For all the thrills involved in uncovering the remnants of a creature which lived and died millions of years ago, it certainly sounds like a lot of hard work.
This is one of the, admittedly manifold, reasons we chose not to pursue our dreams of becoming professional dinosaur hunters past the age of five. Traipsing around in the wilting heat of the desert looking for shards of dino vertebrae sounds like something that needs the dedication to fossil hunting that we just couldn’t muster.
But the armchair dinosaur hunter may now be able to locate skeletons of long-dead beasts without having to wander through arid landscapes for months on end.
A new artificial intelligence software system has been devised, writes Nature, which will take out much of the luck which is usually needed in finding specimens.
"The role of luck in vertebrate palaeontology is legendary," said Roger Anemone, one of the palaeontologist involved in the software development.
"People tell you, 'I was out taking a wazz and trickled on a fossil'. Everybody recognises that it's kind of a crapshoot."
But he reckons that a neural computer network will be able to work out more accurately where a fossil might be lying.
Currently the most cutting edge methods for dino-hunting, using satellite images, are essentially the same as the ones used by researchers a hundred years ago. This involves examining where others have already made finds and looking for rocks of a particular age that might hold some ancient bones, before resorting back to scouring the floor with their eyes.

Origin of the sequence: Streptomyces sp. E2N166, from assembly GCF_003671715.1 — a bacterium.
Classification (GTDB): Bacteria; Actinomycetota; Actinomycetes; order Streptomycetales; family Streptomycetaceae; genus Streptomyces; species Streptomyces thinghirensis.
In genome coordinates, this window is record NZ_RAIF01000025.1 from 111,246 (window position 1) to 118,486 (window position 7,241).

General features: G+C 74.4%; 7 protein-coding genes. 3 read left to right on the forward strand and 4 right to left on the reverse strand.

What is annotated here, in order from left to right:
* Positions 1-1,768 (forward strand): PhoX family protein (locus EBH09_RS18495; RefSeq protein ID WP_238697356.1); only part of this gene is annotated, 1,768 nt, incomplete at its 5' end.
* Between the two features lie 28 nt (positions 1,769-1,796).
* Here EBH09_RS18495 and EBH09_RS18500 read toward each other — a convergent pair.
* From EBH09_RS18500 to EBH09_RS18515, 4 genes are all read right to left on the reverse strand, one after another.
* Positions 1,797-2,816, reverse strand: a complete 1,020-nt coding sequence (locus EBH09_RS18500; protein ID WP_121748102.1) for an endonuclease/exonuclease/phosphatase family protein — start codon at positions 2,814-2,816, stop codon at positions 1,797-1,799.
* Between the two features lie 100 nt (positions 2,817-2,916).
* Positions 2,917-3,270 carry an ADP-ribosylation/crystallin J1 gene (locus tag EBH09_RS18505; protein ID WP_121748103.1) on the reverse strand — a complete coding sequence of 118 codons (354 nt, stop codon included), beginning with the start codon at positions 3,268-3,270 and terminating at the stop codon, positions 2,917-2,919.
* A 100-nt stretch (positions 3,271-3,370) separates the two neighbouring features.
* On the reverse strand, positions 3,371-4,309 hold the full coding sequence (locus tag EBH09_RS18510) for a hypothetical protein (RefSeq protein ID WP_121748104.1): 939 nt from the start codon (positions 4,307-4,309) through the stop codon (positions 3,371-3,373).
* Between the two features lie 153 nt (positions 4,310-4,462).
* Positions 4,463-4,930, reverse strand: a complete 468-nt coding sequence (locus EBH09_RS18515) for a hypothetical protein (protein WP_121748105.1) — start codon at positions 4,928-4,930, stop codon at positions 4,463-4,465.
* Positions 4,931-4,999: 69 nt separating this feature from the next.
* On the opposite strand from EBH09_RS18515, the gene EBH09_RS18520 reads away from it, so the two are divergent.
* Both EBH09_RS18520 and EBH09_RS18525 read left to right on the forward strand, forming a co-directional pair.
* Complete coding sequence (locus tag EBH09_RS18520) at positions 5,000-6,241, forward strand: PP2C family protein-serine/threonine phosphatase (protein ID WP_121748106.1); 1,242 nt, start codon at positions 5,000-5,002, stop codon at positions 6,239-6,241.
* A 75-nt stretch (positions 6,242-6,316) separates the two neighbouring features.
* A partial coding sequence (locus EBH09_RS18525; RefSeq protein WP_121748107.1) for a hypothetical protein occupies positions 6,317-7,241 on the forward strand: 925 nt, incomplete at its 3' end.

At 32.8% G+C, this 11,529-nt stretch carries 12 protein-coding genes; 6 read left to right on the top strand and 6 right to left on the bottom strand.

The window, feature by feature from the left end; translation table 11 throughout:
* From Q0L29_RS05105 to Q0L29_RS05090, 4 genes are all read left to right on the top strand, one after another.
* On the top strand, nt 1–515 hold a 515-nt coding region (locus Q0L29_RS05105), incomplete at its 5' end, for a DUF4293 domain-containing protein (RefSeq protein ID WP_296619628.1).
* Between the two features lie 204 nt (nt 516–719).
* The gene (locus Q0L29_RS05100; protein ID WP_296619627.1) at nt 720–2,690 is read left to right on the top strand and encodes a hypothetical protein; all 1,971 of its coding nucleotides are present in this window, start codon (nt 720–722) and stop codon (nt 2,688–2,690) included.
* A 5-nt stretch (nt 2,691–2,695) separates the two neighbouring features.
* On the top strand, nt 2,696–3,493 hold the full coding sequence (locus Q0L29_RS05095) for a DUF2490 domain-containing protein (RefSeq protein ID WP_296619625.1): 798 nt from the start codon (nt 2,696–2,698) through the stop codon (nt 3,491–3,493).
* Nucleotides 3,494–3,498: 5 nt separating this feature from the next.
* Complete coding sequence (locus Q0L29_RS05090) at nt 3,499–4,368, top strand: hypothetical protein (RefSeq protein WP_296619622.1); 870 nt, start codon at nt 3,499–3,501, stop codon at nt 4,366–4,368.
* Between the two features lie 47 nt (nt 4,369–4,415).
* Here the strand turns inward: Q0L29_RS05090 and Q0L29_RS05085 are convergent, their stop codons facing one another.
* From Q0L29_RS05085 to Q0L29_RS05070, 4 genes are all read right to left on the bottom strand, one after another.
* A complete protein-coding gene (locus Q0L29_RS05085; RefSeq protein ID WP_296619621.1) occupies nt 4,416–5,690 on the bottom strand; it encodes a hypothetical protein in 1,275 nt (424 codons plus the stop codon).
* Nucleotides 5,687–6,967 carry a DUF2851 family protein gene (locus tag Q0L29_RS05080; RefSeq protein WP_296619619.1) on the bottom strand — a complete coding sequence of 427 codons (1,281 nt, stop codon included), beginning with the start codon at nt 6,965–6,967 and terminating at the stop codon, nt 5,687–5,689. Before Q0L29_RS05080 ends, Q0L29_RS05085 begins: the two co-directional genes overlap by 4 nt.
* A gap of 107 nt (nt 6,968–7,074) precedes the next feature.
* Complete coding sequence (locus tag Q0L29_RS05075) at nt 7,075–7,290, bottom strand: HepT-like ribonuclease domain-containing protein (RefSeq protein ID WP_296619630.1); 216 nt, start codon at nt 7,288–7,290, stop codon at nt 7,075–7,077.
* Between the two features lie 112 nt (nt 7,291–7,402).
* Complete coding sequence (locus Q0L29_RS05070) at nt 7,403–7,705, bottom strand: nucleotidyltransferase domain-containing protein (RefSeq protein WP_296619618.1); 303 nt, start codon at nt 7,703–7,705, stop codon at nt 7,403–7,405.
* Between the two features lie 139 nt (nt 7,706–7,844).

However, Anemone reckons that using a neural network could help to intelligently locate fossils. He took some satellite images of an area of a study, assigning pixels in six bands of light wavelength to different terrain types and marking whether each pixel represented a fossil site.
The network was soon able to work out which sites were likely to hold dead dinosaurs, identifying 79 percent of general areas where finds had been made. Of the total pixels that it highlighted, 99 percent had fossils in them.
The system has even been able to identify sites before a dig has begun, with a member of Anemone’s team waiting until after a discovery was made before revealing the computer had also been on the same track.
Whether the traditional detective method of following a hunch is about to made obsolete by the computer system isn't clear, but it's hoped that it will at least give some good hints of where to start looking.
The system is being used right now, searching for caves which might contain the earliest human remains in the ‘Cradle of Humankind’ in South Africa.